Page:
Approximately two-thirds of all people under age 50 across the globe are infected with herpes simplex virus type 1 (HSV-1), the virus most commonly associated with cold sores, according to a World Health Organization (WHO) report released today in the journal PLOS One.
That’s 3.7 billion people worldwide.
The burden of infection varies in different parts of the world and between men and women, according to the report. In the Americas, about 39% of all women are infected and 49% of men. In the Eastern Mediterranean, 75% of both men and women are infected and 87% of both men and women are infected in Africa.
And that’s just men and women under age 50. Above this age, the burden of infection would probably “trend toward 100%” in many places, says Bryan Cullen, director of the Duke University Center for Virology, although the WHO study doesn’t include these statistics.
HSV-1 is the same virus most commonly responsible for causing skin lesions, or “cold sores,” around the mouth, a disease than can be transmitted via skin-to-skin contact, such as kissing. But while cold sores are a mostly cosmetic issue, there’s good reason to collect data on the virus, argue some experts.
The research suggests that HSV-1 may be increasingly responsible for genital herpes as well, and it’s also been known to cause infections leading to blindness and, albeit rarely, encephalitis.
HSV-1 is one of two types of herpes simplex virus. The other, HSV-2, has historically been associated with genital herpes and is almost exclusively sexually transmitted. Infection with HSV-2 can have more serious consequences, too, since it has been shown to increase a person’s risk of becoming infected with HIV.
In 2012, the WHO released a report on HSV-2 estimating that its global prevalence in people between the ages of 15 and 49 is around 11.3% — low in comparison to the HSV-1 estimates released in the new paper.
This is likely because of the differing methods of transmission between the two viruses, says Anna Wald, a professor at the University of Washington’s School of Medicine whose research specialties include the herpes simplex virus.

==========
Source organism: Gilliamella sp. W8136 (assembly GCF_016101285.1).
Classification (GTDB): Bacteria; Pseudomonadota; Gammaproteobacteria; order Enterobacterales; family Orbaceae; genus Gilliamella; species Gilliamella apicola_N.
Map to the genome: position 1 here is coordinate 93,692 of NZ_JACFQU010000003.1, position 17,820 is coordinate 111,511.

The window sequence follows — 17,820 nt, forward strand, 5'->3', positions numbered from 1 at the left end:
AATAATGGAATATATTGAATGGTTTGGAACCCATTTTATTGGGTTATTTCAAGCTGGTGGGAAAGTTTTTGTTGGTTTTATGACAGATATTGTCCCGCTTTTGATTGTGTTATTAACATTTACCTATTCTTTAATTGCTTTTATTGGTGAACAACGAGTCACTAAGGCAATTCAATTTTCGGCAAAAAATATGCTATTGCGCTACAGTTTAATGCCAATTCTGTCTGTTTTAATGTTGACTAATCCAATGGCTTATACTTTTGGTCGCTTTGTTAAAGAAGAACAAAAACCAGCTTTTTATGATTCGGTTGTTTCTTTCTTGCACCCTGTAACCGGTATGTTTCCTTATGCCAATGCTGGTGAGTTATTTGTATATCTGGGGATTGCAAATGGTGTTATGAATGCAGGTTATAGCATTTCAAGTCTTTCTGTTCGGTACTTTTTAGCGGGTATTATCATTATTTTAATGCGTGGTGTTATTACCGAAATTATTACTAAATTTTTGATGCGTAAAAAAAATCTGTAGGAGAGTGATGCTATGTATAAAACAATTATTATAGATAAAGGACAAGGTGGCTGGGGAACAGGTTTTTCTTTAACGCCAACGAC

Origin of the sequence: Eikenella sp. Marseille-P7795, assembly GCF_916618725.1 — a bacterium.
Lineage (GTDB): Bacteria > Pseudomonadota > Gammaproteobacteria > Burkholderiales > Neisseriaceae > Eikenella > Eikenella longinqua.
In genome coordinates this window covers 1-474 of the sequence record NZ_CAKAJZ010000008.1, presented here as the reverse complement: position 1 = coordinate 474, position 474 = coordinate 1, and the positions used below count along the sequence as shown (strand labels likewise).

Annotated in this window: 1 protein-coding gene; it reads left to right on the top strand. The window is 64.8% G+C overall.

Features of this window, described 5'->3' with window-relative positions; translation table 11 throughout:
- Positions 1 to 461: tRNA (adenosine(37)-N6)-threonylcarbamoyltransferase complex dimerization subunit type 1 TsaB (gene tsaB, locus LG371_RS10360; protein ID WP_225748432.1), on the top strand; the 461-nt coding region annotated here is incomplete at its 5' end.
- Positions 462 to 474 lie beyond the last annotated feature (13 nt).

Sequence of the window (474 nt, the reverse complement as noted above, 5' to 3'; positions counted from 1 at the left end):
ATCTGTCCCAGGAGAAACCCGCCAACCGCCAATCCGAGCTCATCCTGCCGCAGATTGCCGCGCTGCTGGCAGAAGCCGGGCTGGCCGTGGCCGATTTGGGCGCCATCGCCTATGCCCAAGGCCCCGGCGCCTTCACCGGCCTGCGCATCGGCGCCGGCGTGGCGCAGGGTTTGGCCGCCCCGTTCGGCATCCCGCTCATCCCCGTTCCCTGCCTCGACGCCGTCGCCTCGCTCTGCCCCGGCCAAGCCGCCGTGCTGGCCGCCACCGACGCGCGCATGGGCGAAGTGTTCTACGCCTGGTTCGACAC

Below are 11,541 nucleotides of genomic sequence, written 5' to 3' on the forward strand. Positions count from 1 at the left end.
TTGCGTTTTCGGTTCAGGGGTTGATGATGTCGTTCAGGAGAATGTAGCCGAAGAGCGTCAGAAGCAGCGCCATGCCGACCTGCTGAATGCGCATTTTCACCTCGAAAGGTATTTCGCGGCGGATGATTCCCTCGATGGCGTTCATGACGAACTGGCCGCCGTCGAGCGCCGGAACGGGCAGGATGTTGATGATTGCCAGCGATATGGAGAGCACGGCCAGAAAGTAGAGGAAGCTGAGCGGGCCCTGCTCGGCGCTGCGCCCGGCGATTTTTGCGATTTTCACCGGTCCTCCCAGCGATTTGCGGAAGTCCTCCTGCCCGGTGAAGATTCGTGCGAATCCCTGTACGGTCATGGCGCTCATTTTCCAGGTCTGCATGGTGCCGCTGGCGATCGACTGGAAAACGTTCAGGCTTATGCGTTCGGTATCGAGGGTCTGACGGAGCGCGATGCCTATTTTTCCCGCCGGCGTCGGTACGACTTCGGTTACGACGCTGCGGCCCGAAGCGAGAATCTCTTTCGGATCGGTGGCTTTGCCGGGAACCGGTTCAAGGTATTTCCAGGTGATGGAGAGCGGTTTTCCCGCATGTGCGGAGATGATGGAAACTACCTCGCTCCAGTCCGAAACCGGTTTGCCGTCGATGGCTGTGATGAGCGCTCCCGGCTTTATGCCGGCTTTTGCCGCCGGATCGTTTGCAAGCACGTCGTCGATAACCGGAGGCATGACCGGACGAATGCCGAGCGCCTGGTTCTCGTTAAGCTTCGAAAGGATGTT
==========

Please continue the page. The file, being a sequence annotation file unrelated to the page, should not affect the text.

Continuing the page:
Since HSV-2 most commonly affects the genitals, it typically isn’t transmitted until people become sexually active. HSV-1, on the other hand, has historically been commonly transmitted in early childhood, for instance if an infected adult kisses an uninfected child.
Both types of HSV can lead to genital herpes infections
However, in recent years research has increasingly shown that both HSV types can be responsible for either oral or genital infections, and either type may be transmitted via oral sex. The new paper notes that, worldwide, about half a billion people between the ages of 15 and 49 have a genital herpes infection caused by either HSV-1 or HSV-2.
This is worth noting, as genital herpes in particular can carry a heavy social stigma.
It’s thought that genital HSV-1 infections are becoming particularly prevalent in developed nations. This is likely
because rates of oral transmission in early childhood are decreasing. Once infected with the virus in one part of the body, the immune system generally protects against infection in another area.
So if fewer people are infected with the virus as children, they’re susceptible to genital infection as they become sexually active later in life, the WHO paper says.
The authors of the paper write, “In a number of developed settings (e.g., the USA, Western Europe, Australia and New Zealand) there is evidence that the proportion of first episode genital herpes that is due to HSV-1 has increased, particularly among young people. It is thought that decreases in rates of childhood infection over time, combined with increases in the frequency of oral sex in these populations, are driving this trend.”